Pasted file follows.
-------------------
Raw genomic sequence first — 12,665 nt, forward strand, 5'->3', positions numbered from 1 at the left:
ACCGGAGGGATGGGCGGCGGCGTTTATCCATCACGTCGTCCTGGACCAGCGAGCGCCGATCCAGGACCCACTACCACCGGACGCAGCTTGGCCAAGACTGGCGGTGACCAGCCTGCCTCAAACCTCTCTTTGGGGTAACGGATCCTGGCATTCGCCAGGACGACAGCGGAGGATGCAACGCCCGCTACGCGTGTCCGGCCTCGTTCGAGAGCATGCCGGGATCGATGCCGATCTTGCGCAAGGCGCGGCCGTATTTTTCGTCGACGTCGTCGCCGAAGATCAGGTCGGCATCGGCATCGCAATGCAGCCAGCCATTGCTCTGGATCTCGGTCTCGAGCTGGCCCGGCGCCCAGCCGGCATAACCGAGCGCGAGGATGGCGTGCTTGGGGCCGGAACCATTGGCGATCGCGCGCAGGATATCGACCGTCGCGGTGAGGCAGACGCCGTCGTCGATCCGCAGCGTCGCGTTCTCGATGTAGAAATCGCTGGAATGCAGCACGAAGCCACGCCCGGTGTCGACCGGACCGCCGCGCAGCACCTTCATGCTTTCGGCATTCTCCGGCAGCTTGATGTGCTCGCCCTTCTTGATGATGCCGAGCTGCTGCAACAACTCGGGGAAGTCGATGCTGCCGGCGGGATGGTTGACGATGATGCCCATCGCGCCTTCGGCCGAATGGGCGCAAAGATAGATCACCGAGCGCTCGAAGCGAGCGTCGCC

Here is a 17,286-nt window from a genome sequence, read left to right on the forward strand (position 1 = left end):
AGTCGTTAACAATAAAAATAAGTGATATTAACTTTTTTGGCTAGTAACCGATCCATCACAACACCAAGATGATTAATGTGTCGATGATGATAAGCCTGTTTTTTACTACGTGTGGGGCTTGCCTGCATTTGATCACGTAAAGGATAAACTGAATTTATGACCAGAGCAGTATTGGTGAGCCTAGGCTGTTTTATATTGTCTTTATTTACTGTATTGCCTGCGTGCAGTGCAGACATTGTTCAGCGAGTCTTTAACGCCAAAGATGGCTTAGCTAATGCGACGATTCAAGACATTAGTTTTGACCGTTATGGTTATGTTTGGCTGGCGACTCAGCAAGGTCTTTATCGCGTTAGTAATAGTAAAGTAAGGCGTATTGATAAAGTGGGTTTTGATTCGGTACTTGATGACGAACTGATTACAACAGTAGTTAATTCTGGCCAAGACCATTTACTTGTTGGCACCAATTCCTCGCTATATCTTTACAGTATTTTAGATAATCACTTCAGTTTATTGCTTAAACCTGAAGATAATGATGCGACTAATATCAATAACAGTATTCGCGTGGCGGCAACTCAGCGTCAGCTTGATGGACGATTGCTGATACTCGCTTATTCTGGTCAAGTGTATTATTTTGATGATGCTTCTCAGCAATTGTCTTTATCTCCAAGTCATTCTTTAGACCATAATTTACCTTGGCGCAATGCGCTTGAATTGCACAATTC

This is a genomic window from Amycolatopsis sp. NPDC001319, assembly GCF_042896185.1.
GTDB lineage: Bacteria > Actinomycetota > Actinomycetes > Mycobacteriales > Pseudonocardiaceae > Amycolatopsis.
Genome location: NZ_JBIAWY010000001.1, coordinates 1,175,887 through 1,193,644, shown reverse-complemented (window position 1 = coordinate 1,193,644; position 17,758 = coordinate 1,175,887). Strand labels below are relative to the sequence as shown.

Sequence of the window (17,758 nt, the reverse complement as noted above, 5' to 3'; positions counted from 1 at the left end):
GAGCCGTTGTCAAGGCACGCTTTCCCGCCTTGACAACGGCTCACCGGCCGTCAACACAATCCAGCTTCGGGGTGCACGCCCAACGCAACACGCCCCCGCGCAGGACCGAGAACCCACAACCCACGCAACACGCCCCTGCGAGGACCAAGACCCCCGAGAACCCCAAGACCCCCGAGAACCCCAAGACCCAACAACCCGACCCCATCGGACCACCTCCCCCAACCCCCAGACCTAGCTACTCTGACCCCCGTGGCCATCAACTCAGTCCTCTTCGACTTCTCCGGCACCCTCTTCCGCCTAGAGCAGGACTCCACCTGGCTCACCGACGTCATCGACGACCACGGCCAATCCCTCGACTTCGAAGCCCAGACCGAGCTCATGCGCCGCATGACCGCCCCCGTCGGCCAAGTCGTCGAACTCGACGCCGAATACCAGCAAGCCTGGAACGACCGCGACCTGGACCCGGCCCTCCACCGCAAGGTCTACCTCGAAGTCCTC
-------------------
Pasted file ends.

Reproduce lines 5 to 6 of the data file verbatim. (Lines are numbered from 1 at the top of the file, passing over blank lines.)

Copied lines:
This is a genomic window from Amycolatopsis sp. NPDC001319, assembly GCF_042896185.1.
GTDB lineage: Bacteria > Actinomycetota > Actinomycetes > Mycobacteriales > Pseudonocardiaceae > Amycolatopsis.